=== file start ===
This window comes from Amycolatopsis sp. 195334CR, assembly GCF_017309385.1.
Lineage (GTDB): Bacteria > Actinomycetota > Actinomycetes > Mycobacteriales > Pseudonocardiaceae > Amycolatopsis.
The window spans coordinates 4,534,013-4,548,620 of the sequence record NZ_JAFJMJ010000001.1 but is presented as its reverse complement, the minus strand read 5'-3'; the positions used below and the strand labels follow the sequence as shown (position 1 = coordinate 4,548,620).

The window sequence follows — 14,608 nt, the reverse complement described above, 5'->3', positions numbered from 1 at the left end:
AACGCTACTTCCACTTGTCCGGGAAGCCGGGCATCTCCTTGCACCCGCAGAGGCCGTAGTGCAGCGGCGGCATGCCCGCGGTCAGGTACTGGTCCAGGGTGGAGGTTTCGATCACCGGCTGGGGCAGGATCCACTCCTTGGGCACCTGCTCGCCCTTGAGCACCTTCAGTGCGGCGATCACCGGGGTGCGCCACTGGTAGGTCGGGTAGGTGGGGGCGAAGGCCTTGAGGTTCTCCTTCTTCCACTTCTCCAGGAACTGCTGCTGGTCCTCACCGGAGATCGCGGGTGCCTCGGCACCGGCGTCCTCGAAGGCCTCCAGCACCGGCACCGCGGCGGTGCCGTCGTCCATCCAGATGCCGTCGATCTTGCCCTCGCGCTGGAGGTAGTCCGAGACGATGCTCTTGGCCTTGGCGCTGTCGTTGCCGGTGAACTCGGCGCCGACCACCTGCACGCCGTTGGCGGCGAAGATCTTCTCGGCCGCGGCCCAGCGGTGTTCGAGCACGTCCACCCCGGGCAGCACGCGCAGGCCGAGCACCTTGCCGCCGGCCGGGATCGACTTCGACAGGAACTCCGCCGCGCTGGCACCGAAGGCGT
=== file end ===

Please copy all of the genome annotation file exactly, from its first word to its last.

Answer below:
This window comes from Amycolatopsis sp. 195334CR, assembly GCF_017309385.1.
Lineage (GTDB): Bacteria > Actinomycetota > Actinomycetes > Mycobacteriales > Pseudonocardiaceae > Amycolatopsis.
The window spans coordinates 4,534,013-4,548,620 of the sequence record NZ_JAFJMJ010000001.1 but is presented as its reverse complement, the minus strand read 5'-3'; the positions used below and the strand labels follow the sequence as shown (position 1 = coordinate 4,548,620).

The window sequence follows — 14,608 nt, the reverse complement described above, 5'->3', positions numbered from 1 at the left end:
AACGCTACTTCCACTTGTCCGGGAAGCCGGGCATCTCCTTGCACCCGCAGAGGCCGTAGTGCAGCGGCGGCATGCCCGCGGTCAGGTACTGGTCCAGGGTGGAGGTTTCGATCACCGGCTGGGGCAGGATCCACTCCTTGGGCACCTGCTCGCCCTTGAGCACCTTCAGTGCGGCGATCACCGGGGTGCGCCACTGGTAGGTCGGGTAGGTGGGGGCGAAGGCCTTGAGGTTCTCCTTCTTCCACTTCTCCAGGAACTGCTGCTGGTCCTCACCGGAGATCGCGGGTGCCTCGGCACCGGCGTCCTCGAAGGCCTCCAGCACCGGCACCGCGGCGGTGCCGTCGTCCATCCAGATGCCGTCGATCTTGCCCTCGCGCTGGAGGTAGTCCGAGACGATGCTCTTGGCCTTGGCGCTGTCGTTGCCGGTGAACTCGGCGCCGACCACCTGCACGCCGTTGGCGGCGAAGATCTTCTCGGCCGCGGCCCAGCGGTGTTCGAGCACGTCCACCCCGGGCAGCACGCGCAGGCCGAGCACCTTGCCGCCGGCCGGGATCGACTTCGACAGGAACTCCGCCGCGCTGGCACCGAAGGCGT